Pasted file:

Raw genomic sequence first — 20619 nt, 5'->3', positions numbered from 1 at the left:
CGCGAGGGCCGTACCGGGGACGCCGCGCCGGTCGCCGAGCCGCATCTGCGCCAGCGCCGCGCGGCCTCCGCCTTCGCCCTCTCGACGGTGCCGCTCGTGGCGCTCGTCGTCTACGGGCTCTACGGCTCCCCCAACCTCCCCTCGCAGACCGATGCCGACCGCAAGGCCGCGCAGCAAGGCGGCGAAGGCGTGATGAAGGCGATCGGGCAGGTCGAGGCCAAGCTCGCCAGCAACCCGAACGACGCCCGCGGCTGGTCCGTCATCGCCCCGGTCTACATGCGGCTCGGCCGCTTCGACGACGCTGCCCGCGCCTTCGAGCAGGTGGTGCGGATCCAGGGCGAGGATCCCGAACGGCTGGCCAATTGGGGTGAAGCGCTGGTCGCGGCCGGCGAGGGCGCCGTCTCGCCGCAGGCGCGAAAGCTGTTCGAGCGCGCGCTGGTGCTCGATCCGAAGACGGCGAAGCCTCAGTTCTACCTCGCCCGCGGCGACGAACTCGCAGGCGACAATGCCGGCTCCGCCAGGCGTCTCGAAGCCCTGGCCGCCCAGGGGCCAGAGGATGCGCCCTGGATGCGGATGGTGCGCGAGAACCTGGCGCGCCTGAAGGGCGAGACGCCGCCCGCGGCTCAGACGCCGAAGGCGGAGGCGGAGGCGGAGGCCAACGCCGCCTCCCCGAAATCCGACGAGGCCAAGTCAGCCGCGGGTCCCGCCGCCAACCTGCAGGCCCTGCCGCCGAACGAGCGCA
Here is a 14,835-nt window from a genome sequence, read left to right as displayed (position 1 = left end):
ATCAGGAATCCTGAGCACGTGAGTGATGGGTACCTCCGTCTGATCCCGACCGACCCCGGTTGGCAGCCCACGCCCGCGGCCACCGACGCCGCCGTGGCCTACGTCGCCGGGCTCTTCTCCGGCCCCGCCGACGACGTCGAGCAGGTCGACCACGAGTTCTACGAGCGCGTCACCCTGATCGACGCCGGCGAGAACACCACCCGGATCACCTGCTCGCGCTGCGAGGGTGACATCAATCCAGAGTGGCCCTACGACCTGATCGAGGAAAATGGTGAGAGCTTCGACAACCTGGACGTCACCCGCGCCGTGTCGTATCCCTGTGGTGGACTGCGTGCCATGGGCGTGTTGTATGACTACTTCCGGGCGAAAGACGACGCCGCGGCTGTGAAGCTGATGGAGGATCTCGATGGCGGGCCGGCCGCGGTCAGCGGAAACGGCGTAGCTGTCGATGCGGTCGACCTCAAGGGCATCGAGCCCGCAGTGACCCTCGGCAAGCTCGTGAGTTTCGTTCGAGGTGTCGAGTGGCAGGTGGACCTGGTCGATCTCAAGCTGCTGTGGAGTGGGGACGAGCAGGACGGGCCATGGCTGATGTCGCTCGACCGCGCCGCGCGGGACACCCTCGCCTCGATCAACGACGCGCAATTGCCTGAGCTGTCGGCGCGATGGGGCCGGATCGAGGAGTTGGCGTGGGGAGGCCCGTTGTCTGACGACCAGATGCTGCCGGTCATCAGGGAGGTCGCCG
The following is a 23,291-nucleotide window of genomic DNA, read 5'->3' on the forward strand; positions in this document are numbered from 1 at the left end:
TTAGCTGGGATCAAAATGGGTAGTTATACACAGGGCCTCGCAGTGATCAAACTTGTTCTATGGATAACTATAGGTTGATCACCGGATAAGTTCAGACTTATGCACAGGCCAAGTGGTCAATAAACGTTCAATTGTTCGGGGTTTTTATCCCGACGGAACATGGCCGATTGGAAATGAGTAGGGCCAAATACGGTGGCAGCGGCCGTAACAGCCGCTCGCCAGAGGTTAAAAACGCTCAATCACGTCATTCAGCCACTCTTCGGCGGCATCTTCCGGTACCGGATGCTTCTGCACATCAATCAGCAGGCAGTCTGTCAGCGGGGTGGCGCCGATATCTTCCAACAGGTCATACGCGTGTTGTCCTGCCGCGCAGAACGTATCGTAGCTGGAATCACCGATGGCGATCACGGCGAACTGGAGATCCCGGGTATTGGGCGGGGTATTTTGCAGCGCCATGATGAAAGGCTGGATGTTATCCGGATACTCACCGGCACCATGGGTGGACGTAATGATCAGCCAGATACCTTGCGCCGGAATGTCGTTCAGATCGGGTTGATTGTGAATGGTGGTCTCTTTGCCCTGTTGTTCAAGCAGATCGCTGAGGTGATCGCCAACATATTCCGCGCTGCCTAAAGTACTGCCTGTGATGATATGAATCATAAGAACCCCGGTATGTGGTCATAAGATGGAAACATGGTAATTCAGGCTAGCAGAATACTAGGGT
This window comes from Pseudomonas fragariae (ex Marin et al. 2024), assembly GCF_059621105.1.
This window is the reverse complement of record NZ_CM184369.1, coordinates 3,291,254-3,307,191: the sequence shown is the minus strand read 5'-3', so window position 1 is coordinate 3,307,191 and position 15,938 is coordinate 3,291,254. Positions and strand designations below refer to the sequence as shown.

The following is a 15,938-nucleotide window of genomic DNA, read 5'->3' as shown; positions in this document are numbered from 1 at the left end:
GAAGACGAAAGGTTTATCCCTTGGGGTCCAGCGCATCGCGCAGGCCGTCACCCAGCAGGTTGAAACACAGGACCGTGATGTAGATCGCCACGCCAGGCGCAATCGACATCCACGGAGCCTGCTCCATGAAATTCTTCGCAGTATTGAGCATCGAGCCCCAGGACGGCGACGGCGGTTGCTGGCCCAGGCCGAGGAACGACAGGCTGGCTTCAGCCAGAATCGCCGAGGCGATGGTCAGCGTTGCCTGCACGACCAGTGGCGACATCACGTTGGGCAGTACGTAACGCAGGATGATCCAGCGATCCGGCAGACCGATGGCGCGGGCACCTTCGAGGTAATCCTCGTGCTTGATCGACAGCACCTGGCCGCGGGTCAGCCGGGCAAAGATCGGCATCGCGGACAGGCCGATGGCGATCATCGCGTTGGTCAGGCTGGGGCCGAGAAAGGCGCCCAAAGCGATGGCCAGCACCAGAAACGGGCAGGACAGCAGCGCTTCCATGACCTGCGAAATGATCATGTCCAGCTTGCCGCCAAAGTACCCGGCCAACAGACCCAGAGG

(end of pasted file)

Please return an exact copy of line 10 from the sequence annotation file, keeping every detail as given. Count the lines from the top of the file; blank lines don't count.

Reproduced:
GAAGACGAAAGGTTTATCCCTTGGGGTCCAGCGCATCGCGCAGGCCGTCACCCAGCAGGTTGAAACACAGGACCGTGATGTAGATCGCCACGCCAGGCGCAATCGACATCCACGGAGCCTGCTCCATGAAATTCTTCGCAGTATTGAGCATCGAGCCCCAGGACGGCGACGGCGGTTGCTGGCCCAGGCCGAGGAACGACAGGCTGGCTTCAGCCAGAATCGCCGAGGCGATGGTCAGCGTTGCCTGCACGACCAGTGGCGACATCACGTTGGGCAGTACGTAACGCAGGATGATCCAGCGATCCGGCAGACCGATGGCGCGGGCACCTTCGAGGTAATCCTCGTGCTTGATCGACAGCACCTGGCCGCGGGTCAGCCGGGCAAAGATCGGCATCGCGGACAGGCCGATGGCGATCATCGCGTTGGTCAGGCTGGGGCCGAGAAAGGCGCCCAAAGCGATGGCCAGCACCAGAAACGGGCAGGACAGCAGCGCTTCCATGACCTGCGAAATGATCATGTCCAGCTTGCCGCCAAAGTACCCGGCCAACAGACCCAGAGG